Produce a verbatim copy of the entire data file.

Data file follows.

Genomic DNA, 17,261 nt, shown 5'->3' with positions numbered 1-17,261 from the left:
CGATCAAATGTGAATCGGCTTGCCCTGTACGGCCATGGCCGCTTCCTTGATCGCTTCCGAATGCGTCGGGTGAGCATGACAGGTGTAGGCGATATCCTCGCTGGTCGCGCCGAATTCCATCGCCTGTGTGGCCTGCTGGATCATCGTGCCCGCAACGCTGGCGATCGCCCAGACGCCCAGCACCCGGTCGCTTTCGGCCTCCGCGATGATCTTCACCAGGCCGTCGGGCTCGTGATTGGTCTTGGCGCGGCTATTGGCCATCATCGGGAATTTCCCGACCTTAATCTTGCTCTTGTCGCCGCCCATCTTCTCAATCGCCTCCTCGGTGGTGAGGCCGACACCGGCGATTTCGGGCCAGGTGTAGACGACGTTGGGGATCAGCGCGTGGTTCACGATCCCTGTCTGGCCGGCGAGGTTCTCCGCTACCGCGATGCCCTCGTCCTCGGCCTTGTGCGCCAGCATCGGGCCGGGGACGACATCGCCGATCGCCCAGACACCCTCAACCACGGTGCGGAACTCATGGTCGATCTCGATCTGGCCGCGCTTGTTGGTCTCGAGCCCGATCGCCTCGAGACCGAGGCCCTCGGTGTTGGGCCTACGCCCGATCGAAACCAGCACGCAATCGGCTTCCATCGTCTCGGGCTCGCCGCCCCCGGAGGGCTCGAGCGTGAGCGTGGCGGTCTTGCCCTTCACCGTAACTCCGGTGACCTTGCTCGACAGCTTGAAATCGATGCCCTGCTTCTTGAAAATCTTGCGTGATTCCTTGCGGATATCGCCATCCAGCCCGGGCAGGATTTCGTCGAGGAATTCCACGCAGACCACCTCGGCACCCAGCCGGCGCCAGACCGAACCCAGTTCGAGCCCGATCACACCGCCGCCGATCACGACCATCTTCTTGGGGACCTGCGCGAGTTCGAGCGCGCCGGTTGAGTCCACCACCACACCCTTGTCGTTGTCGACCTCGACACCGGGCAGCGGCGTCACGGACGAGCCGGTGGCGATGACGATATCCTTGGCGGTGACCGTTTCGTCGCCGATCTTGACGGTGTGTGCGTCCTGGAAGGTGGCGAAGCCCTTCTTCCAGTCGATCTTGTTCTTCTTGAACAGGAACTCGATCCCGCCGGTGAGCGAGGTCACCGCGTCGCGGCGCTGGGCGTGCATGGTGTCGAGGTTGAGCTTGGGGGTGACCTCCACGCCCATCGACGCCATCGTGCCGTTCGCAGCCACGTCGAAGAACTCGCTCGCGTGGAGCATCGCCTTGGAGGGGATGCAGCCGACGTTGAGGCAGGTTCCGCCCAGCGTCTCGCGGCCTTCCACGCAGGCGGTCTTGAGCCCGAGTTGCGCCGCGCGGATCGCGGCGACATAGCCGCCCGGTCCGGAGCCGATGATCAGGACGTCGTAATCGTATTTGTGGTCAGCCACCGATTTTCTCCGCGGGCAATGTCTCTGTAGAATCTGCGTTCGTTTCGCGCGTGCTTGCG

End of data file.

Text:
Genomic DNA, 17,261 nt, shown 5'->3' with positions numbered 1-17,261 from the left:
CGATCAAATGTGAATCGGCTTGCCCTGTACGGCCATGGCCGCTTCCTTGATCGCTTCCGAATGCGTCGGGTGAGCATGACAGGTGTAGGCGATATCCTCGCTGGTCGCGCCGAATTCCATCGCCTGTGTGGCCTGCTGGATCATCGTGCCCGCAACGCTGGCGATCGCCCAGACGCCCAGCACCCGGTCGCTTTCGGCCTCCGCGATGATCTTCACCAGGCCGTCGGGCTCGTGATTGGTCTTGGCGCGGCTATTGGCCATCATCGGGAATTTCCCGACCTTAATCTTGCTCTTGTCGCCGCCCATCTTCTCAATCGCCTCCTCGGTGGTGAGGCCGACACCGGCGATTTCGGGCCAGGTGTAGACGACGTTGGGGATCAGCGCGTGGTTCACGATCCCTGTCTGGCCGGCGAGGTTCTCCGCTACCGCGATGCCCTCGTCCTCGGCCTTGTGCGCCAGCATCGGGCCGGGGACGACATCGCCGATCGCCCAGACACCCTCAACCACGGTGCGGAACTCATGGTCGATCTCGATCTGGCCGCGCTTGTTGGTCTCGAGCCCGATCGCCTCGAGACCGAGGCCCTCGGTGTTGGGCCTACGCCCGATCGAAACCAGCACGCAATCGGCTTCCATCGTCTCGGGCTCGCCGCCCCCGGAGGGCTCGAGCGTGAGCGTGGCGGTCTTGCCCTTCACCGTAACTCCGGTGACCTTGCTCGACAGCTTGAAATCGATGCCCTGCTTCTTGAAAATCTTGCGTGATTCCTTGCGGATATCGCCATCCAGCCCGGGCAGGATTTCGTCGAGGAATTCCACGCAGACCACCTCGGCACCCAGCCGGCGCCAGACCGAACCCAGTTCGAGCCCGATCACACCGCCGCCGATCACGACCATCTTCTTGGGGACCTGCGCGAGTTCGAGCGCGCCGGTTGAGTCCACCACCACACCCTTGTCGTTGTCGACCTCGACACCGGGCAGCGGCGTCACGGACGAGCCGGTGGCGATGACGATATCCTTGGCGGTGACCGTTTCGTCGCCGATCTTGACGGTGTGTGCGTCCTGGAAGGTGGCGAAGCCCTTCTTCCAGTCGATCTTGTTCTTCTTGAACAGGAACTCGATCCCGCCGGTGAGCGAGGTCACCGCGTCGCGGCGCTGGGCGTGCATGGTGTCGAGGTTGAGCTTGGGGGTGACCTCCACGCCCATCGACGCCATCGTGCCGTTCGCAGCCACGTCGAAGAACTCGCTCGCGTGGAGCATCGCCTTGGAGGGGATGCAGCCGACGTTGAGGCAGGTTCCGCCCAGCGTCTCGCGGCCTTCCACGCAGGCGGTCTTGAGCCCGAGTTGCGCCGCGCGGATCGCGGCGACATAGCCGCCCGGTCCGGAGCCGATGATCAGGACGTCGTAATCGTATTTGTGGTCAGCCACCGATTTTCTCCGCGGGCAATGTCTCTGTAGAATCTGCGTTCGTTTCGCGCGTGCTTGCG